I used to call it the curse of the teenage vegetarian. I’m sure you’ve known someone in this position. One kid or spouse is all about lamb chops and porterhouse steaks and the other(s) won’t eat anything with eyes except potatoes. Don’t go getting all huffy with me– I am not saying vegetarianism is a curse; rather, trying to feed a mixed clan is a royal pain in the neck. The problem often arrives in households with teenage girls who, like their friends, decide to eschew “meat”. (There are often varying definitions of meat.)
When my daughter decided to become a vegetarian who ate brisket and my son toyed with the idea of becoming a pastaterian, I did what any sanity-loving mother in my position would do. I simply cooked dinner and anyone who didn’t want it could make themselves a grilled cheese sandwich. I believe many teenage vegetarians will choose ease of food supply over their newly discovered disgust for consuming animal proteins. Also, I was making it relatively easy for them to explore their inner vegetarian– if this was something they truly believed in, I was sure they would be willing to make themselves a sandwich to keep it going.
On the other hand, as a parent I wanted to support their exploration and curiosity about all things healthful (or at least not harmful or illegal), so I would also make double-duty dishes that, like this, can serve as a side dish to a simple baked or grilled fish or chicken or as a main dish, thanks to the protein provided by chickpeas and edamame.
Serve sautéed spinach along side both, and to pump up the protein for the plant eater, add slivered almonds to the greens.
The couscous also makes a terrific portable lunch. Large lettuce leaves can serve as wraps to eat it burrito style. (Don’t assemble them in advance; they are unlikely to hold well unless you go to the trouble of steaming the leaves.)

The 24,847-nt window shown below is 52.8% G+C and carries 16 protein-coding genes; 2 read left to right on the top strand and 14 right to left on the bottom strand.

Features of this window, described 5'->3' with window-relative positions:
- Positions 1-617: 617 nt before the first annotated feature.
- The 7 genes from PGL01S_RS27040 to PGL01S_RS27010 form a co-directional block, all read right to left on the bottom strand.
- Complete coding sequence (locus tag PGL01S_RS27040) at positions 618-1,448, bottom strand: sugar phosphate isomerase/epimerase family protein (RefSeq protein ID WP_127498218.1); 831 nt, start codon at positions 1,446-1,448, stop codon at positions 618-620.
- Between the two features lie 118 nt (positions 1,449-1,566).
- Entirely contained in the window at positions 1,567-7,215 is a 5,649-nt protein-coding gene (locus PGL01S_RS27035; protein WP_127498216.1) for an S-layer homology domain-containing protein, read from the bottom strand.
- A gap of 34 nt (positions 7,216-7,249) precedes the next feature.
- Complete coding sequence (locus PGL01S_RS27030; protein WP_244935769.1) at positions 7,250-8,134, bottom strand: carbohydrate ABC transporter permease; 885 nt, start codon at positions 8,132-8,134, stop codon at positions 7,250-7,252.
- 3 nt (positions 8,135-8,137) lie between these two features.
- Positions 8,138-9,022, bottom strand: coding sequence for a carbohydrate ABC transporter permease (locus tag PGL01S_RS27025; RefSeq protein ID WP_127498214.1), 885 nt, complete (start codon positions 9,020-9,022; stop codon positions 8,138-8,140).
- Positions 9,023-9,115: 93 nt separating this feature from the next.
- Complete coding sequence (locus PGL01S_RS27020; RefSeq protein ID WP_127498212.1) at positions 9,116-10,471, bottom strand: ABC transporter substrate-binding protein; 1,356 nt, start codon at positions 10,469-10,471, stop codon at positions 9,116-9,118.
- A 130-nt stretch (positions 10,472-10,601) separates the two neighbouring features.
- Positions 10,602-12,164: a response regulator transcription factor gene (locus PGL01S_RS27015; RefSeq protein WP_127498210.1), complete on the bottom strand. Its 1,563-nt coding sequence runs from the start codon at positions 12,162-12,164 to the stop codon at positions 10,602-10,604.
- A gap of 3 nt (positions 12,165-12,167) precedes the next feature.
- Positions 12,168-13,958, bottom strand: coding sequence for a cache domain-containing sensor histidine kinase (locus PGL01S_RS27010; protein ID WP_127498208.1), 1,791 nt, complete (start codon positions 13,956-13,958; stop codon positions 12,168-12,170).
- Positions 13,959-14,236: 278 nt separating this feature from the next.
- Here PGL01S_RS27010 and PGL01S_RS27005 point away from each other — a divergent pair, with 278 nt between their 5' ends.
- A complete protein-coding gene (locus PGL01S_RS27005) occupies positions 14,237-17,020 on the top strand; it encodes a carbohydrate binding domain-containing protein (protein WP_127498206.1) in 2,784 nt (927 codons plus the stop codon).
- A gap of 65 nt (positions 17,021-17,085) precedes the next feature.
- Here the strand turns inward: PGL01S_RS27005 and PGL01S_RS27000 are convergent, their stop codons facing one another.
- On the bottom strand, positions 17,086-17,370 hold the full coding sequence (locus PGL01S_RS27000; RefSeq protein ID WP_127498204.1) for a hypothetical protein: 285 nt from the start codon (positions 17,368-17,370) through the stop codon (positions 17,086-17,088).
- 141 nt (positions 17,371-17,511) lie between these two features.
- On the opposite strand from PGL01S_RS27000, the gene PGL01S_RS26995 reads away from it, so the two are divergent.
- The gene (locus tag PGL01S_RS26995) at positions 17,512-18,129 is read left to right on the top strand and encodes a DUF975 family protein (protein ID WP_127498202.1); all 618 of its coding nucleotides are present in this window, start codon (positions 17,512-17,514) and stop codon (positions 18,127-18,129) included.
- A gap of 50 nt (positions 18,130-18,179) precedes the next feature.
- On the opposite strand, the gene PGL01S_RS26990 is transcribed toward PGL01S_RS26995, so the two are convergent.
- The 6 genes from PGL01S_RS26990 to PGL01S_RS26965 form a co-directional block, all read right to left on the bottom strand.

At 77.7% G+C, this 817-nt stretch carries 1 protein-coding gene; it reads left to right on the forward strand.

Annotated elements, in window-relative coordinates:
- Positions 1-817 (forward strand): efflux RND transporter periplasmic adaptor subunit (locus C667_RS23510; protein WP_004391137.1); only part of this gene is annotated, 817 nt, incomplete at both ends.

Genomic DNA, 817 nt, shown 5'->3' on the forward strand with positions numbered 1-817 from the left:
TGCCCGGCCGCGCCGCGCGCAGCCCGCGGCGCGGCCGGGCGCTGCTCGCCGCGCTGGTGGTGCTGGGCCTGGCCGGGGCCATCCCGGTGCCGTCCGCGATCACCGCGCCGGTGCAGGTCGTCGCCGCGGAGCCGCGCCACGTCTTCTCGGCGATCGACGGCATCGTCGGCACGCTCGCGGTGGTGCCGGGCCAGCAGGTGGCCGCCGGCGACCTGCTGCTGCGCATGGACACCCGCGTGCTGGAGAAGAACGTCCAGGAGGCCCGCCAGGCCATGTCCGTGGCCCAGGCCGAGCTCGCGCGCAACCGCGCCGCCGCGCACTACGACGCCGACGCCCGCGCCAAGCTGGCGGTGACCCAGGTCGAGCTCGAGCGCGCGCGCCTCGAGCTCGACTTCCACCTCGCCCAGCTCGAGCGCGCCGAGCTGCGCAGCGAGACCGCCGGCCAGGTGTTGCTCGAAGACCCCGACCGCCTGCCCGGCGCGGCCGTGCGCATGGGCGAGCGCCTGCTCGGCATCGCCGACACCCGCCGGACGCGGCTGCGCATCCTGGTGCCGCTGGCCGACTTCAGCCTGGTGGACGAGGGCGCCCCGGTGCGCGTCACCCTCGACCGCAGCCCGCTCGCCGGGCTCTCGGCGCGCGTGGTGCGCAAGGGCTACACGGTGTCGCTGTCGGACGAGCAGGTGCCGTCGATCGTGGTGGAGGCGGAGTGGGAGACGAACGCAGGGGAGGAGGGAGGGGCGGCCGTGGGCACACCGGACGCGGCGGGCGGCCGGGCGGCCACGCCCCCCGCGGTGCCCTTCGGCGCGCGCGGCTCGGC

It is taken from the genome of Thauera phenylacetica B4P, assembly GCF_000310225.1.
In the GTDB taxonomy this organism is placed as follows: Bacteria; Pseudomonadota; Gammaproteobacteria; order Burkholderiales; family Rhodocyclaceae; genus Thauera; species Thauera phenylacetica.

Minted Couscous with Edamame, Olives and Apricots
Despite the long ingredients list, this dish comes together very quickly and easily.
1/2 cup orange juice
2 cups low sodium vegetable broth, divided
1 cup couscous, preferably whole wheat
1 teaspoon dried mint
1 tablespoon extra virgin olive oil
1 cup chopped red onion
1 tablespoon minced ginger
3 minced garlic cloves
1/2 teaspoon ground cumin
1 cup frozen shelled edamame
1/3 cup pitted Calamata olives, coarsely chopped
1 15-ounce can low sodium chickpeas, drained and rinsed
1/3 cup dried apricots (about 9) thinly sliced
1 teaspoon balsamic vinegar
1/2 teaspoon salt
- Bring the orange juice and 3/4 cup of the broth to a boil; stir in the couscous and mint, cover and remove from heat.
- Heat the oil in a large nonstick skillet over medium high. Add the onion, ginger, garlic and cumin and cook, stirring occasionally, 3-4 minutes until onions are translucent. Add the remaining 1 1/4 cups of broth and edamame; cook for 2 minutes. Add the olives, chickpeas, apricots, vinegar and salt and cook another 5 minutes, until most of the liquid has evaporated. Use a fork to fluff the couscous and combine with the vegetable mixture.
Makes 4 servings
Nutritional analysis: 397 calories, 13 g protein, 67 g carbohydrates, 11 g fiber, 9 g fat, 1 g saturated fat, 655 mg sodium